What’s Left: Getting Healthcare Right

Sid Wadhera

There’s no use in denying it; the implementation of the Affordable Care Act has been a complete and utter disaster. There will be great debates by pundits and the like about how implementation could have been done better or how this or that person is ultimately responsible. While responsibility is nice to have, what the American people need now more than ever is a clear-cut improvement so that the Affordable Care Act can be implemented properly.

This is exactly what the Obama administration announced on February 10. By delaying the employer mandate for medium-sized businesses until 2016, the Obama administration is doing its best to ensure the public that the future of healthcare reform is done properly. This delay will help make sure that employers have an easier time transitioning into the new system, and it will give time for prices to stabilize in the healthcare markets so that employers are not taking on any unnecessary costs.

Naturally, the conservatives in Congress have harped on this change as a wry political tactic designed to mitigate the negative effects of Obamacare on the Democrats’ chances in the upcoming 2014 elections. There have even been cries from legislators that the delay in implementing the bill is directly contrary to President Obama’s constitutional duties, and because of this the President cannot be trusted on other important pieces of legislation, like immigration reform. After four years of Republican control in the House of Representatives, this kind of malarkey should be expected. It looks as though during their February retreat, the House Republicans decided to watch “House of Cards.” After all, President Obama’s actions are directly comparable to those of the scheming Frank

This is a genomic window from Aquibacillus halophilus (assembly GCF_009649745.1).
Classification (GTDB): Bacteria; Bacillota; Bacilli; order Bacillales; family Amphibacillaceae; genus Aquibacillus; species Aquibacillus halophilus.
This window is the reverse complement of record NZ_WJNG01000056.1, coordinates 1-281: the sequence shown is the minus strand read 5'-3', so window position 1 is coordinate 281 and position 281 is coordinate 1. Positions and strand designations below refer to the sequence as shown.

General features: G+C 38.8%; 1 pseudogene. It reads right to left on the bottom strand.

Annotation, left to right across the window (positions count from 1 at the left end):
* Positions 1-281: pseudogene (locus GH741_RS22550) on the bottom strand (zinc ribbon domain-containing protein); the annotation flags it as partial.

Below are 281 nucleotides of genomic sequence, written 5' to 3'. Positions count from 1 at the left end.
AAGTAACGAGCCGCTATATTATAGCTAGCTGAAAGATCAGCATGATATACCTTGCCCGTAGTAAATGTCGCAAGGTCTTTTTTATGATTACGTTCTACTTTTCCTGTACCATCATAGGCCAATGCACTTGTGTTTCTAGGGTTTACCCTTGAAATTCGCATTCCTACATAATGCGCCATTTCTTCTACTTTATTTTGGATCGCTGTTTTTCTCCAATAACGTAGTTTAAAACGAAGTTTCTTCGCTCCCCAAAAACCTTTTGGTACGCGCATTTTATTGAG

Underwood, right?

All joking aside, the Republican complaints regarding the delay of the employer mandate are entirely unfounded. First, the Democrats are already getting a “shellacking” over the Affordable Care Act; with every passing opinion poll, the view of the law lowers significantly. Furthermore, the President’s own approval ratings are down in the low forties. Thus, this action will have little to no impact on the already dismal electoral chances for the Democrats in November. Second, the Constitution clearly states (in Article 3, Section 3, Clause 5) that the President must “take care that laws be faithfully executed.” This statement allows the President the ability to decide both how and when the law shall be executed. Therefore, President Obama is well within his constitutional duty when he ordered the delay of the employer mandate to 2016.

Overall, the Affordable Care Act is a law with good intentions; it exists for the noble purpose of ensuring that every American citizen has access to affordable healthcare, which is well within their rights. The delay of the employer mandate is just a way to ensure that the Affordable Care Act works in the way it is supposed to, by helping expand coverage for thousands of working citizens, albeit at a later date. This law serves as a reminder that the President and his party are trying to get health care reform right.